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The WCN! Interview is a new occasional feature here on the blog, in which we chat with interesting people in the food world.

Jonathan talked with chef, restaurateur, author, and Top Chef judge Hugh Acheson about bourbon, Southern food, and kohlrabi, among other things. Acheson will be a Celebrity Guest Chef at The Bourbon Social, Oct. 10-12 in Lexington.

Some highlights:

On the popularity of bourbon: “I think as we get back to being more of artisanal culture and revering some of our foodways, I think we’re laying claim again to the fact that we’ve got this indigenous spirit in the South that’s so interesting and nuanced. And it’s our own. So whether you call it a locavore movement, or artisan movement, or farm-to-table type of thing or distillery-to-glass type of thing, it’s something that we can lay claim to, and feel really comfortable that it’s in our own backyard, and the heritage and history is there.”

On pairing food with bourbon: “I think you want something with a little bit of smoke to it…it works really well with grilled meat, it’s got a particular affinity to bacon and pork and that sort of thing…collard greens with pot liquor go really well with bourbon. Some fruits go really well with bourbon, particularly plums…caramelized apples…there are a lot of ways you can go with it.”

On his plans for the Bourbon Social: “We’re going to do a nice rice and beans dish with a bunch of tasso and bacon and country ham in it, and topped with a little quail egg and pickled collard green stem on it. It should be good.”

On Southern food, and how he connects it with the Mexican and Italian cuisine at his two new restaurants: “We want to make sure that our definition of Southern food includes the great panoply of different cultures who find their way to living in the South now, whether that be Korean culture, or Mexican cultures, Hispanic cultures…they’re still influencing and using our foodstuffs to sort of further their own cuisines. So in a lot of ways it’s still Southern food.

I think there’s a great affinity between Italian food, and the sensibility and reaction to the agrarian ways that they have in Italy to the way that we’ve historically done Southern food. Southern food is a reaction to the market, and the farms around us, and how we use that splendor in a really simple way…I think that the most glorious part of Southern food is truly pointing out the beautiful ingredients, and making sure people don’t define it as salty fried chicken and not very good biscuits…the Southern meal is eight different vegetables, a little bit of fried chicken, and beautiful biscuits.”

On using great ingredients: “We’re re-connecting with great food by realizing again that we have seasons…it’s feeling that revolving, beautiful cadence of the season in how we approach food, and how we cook in our homes, and how we show our kids, the next generation, how to cook…

“The popularity of specific varietals of vegetables is exploding again, and that’s good…to me it’s just re-tracing the steps. Somewhere around fifty years ago America just forgot how to cook. So we’re really glad to be in a generation that’s taking pause and trying to reclaim some of those foodways.”

Hugh Acheson’s web page
His cookbook A New Turn in the South: Southern Flavors Reinvented for Your Kitchen
See him at the Bourbon Social next month in Lexington

The lineup.

The lineup.

Fall has always been my favorite time of year. For those of us who have been on the academic calendar our entire lives it’s just as much a season of rebirth and new beginnings as the spring.  Keeneland, funnel cakes, football–there’s a lot to love in the few days between the first time you need a jacket and the first Christmas commercial.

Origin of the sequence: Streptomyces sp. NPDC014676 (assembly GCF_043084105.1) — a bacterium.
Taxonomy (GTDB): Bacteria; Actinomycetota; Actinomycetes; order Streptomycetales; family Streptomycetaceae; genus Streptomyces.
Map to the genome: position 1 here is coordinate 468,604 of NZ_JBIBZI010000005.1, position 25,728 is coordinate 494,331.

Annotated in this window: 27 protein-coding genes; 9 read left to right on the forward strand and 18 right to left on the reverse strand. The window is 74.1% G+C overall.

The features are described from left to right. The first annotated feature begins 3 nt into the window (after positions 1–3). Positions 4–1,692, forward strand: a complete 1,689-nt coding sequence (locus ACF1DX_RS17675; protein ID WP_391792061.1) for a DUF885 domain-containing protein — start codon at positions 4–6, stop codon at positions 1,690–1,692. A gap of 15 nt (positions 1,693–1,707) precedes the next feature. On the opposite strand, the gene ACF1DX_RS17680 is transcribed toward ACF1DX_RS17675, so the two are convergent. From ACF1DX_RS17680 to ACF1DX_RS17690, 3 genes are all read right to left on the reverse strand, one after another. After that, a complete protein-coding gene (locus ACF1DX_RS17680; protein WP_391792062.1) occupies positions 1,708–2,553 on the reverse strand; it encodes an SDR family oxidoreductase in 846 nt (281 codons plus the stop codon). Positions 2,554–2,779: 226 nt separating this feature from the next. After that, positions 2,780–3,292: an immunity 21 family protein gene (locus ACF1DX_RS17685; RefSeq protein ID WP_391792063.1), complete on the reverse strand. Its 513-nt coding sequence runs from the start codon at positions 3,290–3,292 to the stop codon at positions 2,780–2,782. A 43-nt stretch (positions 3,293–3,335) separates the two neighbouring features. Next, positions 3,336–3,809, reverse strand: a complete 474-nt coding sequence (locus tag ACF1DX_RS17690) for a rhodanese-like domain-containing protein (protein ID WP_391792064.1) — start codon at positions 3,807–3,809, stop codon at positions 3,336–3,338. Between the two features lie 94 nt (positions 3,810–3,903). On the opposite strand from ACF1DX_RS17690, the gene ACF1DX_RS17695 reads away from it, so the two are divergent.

Part of it is that the traditional fall flavors are some of my favorites.  Ovens get turned back on and roast things to a golden brown, baking spices show up everywhere, and the summer fling with clear liquors comes to an end and bourbon makes us wonder why we ever strayed. As a beer lover it brings two of my favorite seasonal beer traditions–ludicrously large mugs of malty Oktoberfest lagers, and the onslaught of pumpkin beers.

I know what you’re saying–“Jonathan, you magnificent stallion, you’re a beer snob, right? Doesn’t that mean you scoff at pumpkin beers as gimmicky distractions from worthwhile beers, which are all hop-bomb IPAs?” Yeah, I know, and I really don’t get it. Pumpkin beers are tasty, dammit. And it’s not like pumpkin beers are some kind of new fad; pumpkin was a common addition to beers in the American colonial days when quality malt wasn’t always available.

Since there is a dizzying array of pumpkin beers out there, we at What’s Cookin’ Now! have decided to do a public service and try as many pumpkin beers as we can so you don’t have to waste your time with the losers.

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Barrels aging at the Labrot and Graham distillery (Woodford Reserve). Photo by JP.

How has it taken us this long to do a whole show about bourbon? We’ve definitely talked bourbon, and we’ve done shows about cocktails in general, but we’ve never just devoted a whole show to the brownest of the brown liquors. And with fall right in front of us, it’s definitely bourbon’s time to shine–nipped from flasks at football games, splashed into the mix for a pumpkin pie, or just working its way back into our glasses now that our summer fling with the clear liquors is behind us.

So this week on The World’s Only LIVE Radio Cooking Show (That We Know Of), we’ll be cooking with bourbon in both sweet and savory applications, and of course we’ll have a couple of original cocktails to offer up. We’ll have a preview of the Bourbon Social, going down October 10-12 in Lexington. And you’ll hear an interview Jonathan did with chef, restaurateur, and Top Chef judge (and also Bourbon Social guest chef) Hugh Acheson about bourbon, Southern food, and kohlrabi, among other things.